Study objective: The emergency management of primary spontaneous pneumothorax is controversial. This evidence-based emergency medicine review evaluates the existing evidence about the efficacy and safety of needle aspiration in comparison to tube thoracostomy for management of primary spontaneous pneumothorax.
Methods: We searched MEDLINE, EMBASE, the Cochrane Library, and other databases. We selected studies for inclusion in the review if the authors stated that they had randomly assigned hemodynamically stable patients with no underlying lung disease to needle aspiration or tube thoracostomy. The outcome measures of interest included admission rate, length of hospital stay, recurrence rate, failure rate of the procedure, dyspnea score during or after the procedure, pain score during or after the procedure, and complications.
Results: Three randomized trials with acceptable quality standards met the inclusion criteria. There was no significant difference between needle aspiration and tube thoracostomy when outcomes of immediate failure, 1-week failure, risk of complication, and 1-year recurrence rate were measured. Only 2 trials reported the rate of hospitalization; needle aspiration was associated with lower rates of hospitalization in both trials: relative risks of 0.26 (95% confidence interval [CI] 0.17 to 0.39) and 0.51 (95% CI 0.36 to 0.74). Length of hospital stay was lower in the needle aspiration groups in all 3 trials, with mean differences of -2.15 days (95% CI -0.99 to -3.30), -2.10 days (95% CI -0.57 to -3.63), and -1.10 days (95% CI -2.28 to 0.08), respectively. Needle aspiration was associated with less analgesia requirement in one trial and lower pain scores in another.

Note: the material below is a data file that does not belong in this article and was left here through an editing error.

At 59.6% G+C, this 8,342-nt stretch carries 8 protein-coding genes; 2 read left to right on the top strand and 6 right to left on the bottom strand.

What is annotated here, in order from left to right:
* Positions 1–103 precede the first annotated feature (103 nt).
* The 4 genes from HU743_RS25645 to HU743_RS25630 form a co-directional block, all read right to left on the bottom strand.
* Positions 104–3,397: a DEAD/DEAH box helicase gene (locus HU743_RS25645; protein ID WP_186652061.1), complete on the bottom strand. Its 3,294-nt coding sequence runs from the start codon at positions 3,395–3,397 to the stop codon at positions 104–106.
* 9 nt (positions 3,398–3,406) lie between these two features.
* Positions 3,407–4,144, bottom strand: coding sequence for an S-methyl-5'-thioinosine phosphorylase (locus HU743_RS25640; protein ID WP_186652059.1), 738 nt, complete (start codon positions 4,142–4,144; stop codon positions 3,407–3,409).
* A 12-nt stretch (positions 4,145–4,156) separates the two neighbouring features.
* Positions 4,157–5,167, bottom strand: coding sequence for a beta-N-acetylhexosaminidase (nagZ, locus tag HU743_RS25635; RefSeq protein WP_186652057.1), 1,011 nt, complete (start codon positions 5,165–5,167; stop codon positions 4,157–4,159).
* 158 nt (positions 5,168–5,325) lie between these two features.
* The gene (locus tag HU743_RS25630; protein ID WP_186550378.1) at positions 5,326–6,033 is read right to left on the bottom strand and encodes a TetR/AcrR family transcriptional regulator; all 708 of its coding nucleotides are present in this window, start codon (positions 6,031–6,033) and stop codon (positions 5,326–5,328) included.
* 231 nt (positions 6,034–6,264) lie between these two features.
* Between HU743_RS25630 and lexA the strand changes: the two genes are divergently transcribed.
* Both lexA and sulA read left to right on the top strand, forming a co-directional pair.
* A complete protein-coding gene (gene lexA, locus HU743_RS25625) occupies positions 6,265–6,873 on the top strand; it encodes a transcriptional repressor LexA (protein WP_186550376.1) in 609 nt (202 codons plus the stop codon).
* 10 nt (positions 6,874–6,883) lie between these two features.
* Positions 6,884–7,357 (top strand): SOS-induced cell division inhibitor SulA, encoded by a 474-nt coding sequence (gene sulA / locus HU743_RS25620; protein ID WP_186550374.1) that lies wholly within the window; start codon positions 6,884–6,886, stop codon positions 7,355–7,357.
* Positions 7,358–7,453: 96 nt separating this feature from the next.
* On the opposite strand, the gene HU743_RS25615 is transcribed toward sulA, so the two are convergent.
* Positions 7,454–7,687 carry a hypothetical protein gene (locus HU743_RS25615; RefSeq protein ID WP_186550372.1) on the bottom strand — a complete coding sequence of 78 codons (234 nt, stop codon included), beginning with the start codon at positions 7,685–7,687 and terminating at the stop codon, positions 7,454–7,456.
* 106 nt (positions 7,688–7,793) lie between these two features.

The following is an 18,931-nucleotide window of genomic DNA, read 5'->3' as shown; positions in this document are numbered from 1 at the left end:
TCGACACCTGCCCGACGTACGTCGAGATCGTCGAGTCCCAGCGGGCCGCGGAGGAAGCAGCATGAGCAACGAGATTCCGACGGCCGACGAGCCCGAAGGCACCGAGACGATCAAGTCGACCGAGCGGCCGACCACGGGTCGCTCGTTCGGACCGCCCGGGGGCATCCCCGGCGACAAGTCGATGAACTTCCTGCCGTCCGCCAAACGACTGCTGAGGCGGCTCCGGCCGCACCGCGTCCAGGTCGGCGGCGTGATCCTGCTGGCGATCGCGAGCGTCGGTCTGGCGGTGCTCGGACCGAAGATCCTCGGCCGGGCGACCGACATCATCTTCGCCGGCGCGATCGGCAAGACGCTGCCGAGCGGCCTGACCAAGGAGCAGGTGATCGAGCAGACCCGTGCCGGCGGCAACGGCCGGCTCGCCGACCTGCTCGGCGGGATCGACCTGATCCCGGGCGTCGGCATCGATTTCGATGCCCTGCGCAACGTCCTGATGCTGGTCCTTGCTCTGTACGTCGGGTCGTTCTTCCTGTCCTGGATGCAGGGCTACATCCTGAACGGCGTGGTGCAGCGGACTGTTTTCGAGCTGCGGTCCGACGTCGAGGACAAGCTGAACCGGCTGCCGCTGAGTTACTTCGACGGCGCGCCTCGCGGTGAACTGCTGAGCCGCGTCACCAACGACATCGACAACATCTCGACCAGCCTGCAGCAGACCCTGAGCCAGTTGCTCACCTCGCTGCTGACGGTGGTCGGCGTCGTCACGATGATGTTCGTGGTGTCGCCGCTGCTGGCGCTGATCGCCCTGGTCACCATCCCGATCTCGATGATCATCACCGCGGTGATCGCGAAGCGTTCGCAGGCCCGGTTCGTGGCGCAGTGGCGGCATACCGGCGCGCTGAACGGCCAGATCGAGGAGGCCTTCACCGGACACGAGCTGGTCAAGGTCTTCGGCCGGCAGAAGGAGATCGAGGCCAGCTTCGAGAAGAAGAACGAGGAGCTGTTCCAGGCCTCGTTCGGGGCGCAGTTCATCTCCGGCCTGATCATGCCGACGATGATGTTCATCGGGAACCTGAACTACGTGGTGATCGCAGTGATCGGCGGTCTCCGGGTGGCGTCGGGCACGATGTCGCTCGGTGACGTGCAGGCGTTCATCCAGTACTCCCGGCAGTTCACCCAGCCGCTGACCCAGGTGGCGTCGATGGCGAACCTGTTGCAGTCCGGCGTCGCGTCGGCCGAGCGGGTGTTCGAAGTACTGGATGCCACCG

Conclusion: The existing evidence indicates that needle aspiration is at least as safe and effective as tube thoracostomy for management of primary spontaneous pneumothorax. Additionally, needle aspiration carries the benefit of fewer hospital admissions and shorter length of hospital stay.